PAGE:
• Funeral home attendants drive hearses, arrange lights and floral displays, escort mourners, act as pallbearers and clean funeral parlours and chapels.
  • Laundromat attendants replenish vending machines, provide change, explain operation of machines to customers, clean the laundromat and arrange for the repair of broken machines and may wash, dry and fold laundry for customers; may operate dry cleaning machines for customers.
  • Parking lot attendants and car jockeys collect parking fees, issue ticket stubs, direct customers to parking spaces and park cars.
  • Ticket takers and ushers collect admission tickets or passes from patrons at entertainment events and direct patrons to their seats.
  • Other related elemental workers in this group perform services specific to the establishments in which their jobs are found.

Sample job titles

  • beauty salon attendant
  • butler
  • dry cleaner
  • funeral home attendant
  • garage attendant
  • laundry helper
  • laundry worker
  • movie usher
  • parking lot attendant
  • toll booth attendant
  • valet

Skills

To work in these jobs, you should have the ability to perform routine, repetitive work and remain mentally alert. You must also be able to work well with others and have good customer service skills. You should enjoy operating machines and taking a methodical approach to their work.

Job requirements

  • Some high school education is required for some positions within this group.
  • On-the-job training is usually provided.
  • A valid driver's licence is required for some jobs in this group.

Other considerations

Progression to supervisory positions is possible with additional training and experience.

Workers are often expected to work evenings, weekends, and holidays.

By the numbers

Quick look

1,060

employed in 2016

55.4%

employed full-time

1.9%

self employed

51.1%
Icons/female Created with Sketch.
48.9%
Icons/male Created with Sketch.
49.2

median age

Compared to: All Sales and Service

102,605

employed in 2016

59.4%

employed full-time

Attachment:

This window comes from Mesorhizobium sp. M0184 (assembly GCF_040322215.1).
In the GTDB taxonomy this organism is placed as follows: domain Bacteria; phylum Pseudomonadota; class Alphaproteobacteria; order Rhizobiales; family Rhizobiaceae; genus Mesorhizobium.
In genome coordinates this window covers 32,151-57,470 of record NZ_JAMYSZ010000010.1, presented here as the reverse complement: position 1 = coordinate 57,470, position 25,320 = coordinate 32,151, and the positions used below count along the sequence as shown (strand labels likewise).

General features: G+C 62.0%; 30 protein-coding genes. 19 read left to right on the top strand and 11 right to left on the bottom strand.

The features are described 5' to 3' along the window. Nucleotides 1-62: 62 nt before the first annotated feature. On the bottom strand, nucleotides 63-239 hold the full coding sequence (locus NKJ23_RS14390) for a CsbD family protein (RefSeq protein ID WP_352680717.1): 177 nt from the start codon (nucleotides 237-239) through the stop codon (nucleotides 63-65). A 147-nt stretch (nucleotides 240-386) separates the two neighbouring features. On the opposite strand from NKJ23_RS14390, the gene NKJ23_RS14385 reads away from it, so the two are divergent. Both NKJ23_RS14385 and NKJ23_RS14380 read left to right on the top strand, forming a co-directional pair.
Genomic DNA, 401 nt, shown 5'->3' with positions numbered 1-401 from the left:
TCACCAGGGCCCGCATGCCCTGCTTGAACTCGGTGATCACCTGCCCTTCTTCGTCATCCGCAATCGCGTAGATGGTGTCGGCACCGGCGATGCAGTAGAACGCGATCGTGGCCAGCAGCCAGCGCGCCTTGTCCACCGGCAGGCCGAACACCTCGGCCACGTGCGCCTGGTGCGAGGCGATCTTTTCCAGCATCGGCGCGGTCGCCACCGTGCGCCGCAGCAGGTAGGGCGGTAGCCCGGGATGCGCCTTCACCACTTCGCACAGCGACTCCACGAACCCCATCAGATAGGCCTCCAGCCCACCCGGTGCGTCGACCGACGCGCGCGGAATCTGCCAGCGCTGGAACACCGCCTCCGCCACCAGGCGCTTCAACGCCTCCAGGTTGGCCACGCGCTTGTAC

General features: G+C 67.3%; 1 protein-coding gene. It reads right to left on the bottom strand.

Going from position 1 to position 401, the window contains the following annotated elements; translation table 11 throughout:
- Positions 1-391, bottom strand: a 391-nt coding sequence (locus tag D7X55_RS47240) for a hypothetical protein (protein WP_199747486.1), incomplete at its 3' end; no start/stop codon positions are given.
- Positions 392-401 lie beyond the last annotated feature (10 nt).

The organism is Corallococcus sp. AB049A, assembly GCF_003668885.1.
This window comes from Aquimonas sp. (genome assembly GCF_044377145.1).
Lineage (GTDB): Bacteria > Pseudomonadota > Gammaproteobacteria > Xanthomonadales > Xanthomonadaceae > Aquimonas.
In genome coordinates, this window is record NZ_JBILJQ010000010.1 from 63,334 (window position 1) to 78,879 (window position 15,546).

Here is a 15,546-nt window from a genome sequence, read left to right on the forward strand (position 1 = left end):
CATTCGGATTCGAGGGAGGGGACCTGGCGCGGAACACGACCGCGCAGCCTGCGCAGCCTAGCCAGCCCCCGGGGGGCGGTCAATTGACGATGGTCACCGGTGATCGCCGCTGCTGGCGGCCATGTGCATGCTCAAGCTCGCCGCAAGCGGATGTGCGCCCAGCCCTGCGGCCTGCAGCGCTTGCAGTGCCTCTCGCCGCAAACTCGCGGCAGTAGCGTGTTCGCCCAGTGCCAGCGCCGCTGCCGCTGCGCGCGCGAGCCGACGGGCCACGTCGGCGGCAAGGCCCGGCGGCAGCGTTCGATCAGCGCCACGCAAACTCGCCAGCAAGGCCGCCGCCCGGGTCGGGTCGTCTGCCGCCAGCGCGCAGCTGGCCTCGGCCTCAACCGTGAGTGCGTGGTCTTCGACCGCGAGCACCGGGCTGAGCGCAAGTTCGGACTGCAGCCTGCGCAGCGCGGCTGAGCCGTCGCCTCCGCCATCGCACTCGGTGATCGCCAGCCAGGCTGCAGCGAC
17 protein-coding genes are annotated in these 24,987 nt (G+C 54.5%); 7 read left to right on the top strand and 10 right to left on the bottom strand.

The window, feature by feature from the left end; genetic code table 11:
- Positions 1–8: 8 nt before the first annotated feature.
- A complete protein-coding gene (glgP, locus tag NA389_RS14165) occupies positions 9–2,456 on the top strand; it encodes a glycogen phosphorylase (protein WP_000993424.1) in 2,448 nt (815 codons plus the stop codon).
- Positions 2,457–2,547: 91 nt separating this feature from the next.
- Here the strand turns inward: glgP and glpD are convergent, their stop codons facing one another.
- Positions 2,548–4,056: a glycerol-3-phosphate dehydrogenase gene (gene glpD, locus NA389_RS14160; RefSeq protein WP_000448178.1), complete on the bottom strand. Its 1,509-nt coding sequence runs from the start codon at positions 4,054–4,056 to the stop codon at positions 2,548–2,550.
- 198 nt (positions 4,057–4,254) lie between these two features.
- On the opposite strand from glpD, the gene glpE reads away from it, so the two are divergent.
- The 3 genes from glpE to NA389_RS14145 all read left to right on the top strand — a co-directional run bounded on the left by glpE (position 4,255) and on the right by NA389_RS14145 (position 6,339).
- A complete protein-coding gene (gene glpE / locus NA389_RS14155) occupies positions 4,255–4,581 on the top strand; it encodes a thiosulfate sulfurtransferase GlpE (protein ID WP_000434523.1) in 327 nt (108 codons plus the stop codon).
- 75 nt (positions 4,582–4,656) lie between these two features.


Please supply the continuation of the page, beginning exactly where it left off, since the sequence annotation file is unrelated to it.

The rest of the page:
6.2%

self employed

60.1%
Icons/female Created with Sketch.
39.9%
Icons/male Created with Sketch.
37

median age

Where will I likely work?

49.6%

Halifax

16.2%

Northern

13.2%

Annapolis Valley

12.4%

Cape Breton

8.6%

Southern

Compared to: All NS Occupations

47.0%

Halifax

15.6%

Northern

12.9%

Annapolis Valley

12.7%

Cape Breton

11.8%

Southern

Top Industries of Employment

21.8%

Health Care and Social Assistance

20.9%

Other Services

17.1%

Information, Culture & Recreation

11.4%

Accommodation and Food Services

6.2%

Retail Trade

What is the age of Employment?

24.7%

15-24

18.2%

55-64

17.6%

45-54

13.5%

25-34

13.5%

35-44

10.6%

65+

Compared to: All Sales and Service

35.7%

25-34

28.6%

35-44

21.4%

55-64

Top levels of education

44.7%

High school

$24,804 median annual income
20.4%

Less than high school

$23,066 median annual income
14.9%

College certificate or diploma

$29,400 median annual income
8.6%

Bachelor's degree

$25,545 median annual income
7.8%

Trades certificate

$32,899 median annual income

Compared to: All Sales and Service

40.4%

High school

$12,982 median annual income
19.9%

College certificate or diploma

$19,514 median annual income
18.8%

Less than high school

$9,486 median annual income
10.0%

Bachelor's degree

$20,807 median annual income
8.0%

Trades certificate

$18,797 median annual income

Education & training

Adult high school/secondary diploma programs

This program is typically offered at the high school level.

The Nova Scotia School for Adult Learning (NSSAL) administers, coordinates, and supports the development and delivery of adult education programs through learning partners in Nova Scotia. Our learning partners include the Nova Scotia Community College, Adult High Schools, Université Sainte-Anne, and community-based learning organizations that offer tuition-free programming across the province. NSSAL offers clear, accessible pathways from adult basic education to a high school credential or GED, empowering Nova Scotians to achieve their learning and employment goals.

Institutions providing this program

Universite Sainte-Anne

Siège Social: 1695, Route 1

Pointe-de-l'Église, NS B0W 1M0

(902) 769-2114

Nova Scotia Community College - Adult Learning

PO Box 220

Halifax, NS B3J 2M4

(866) 679-6722

Adult High Schools

Various, NS

Community Learning Organizations

Various, NS

Employment requirements & contacts

No regulating bodies were found under this occupation profile

No contacts were found under this occupation profile

Additional resources

There are no additional resources for this occupation.

Job postings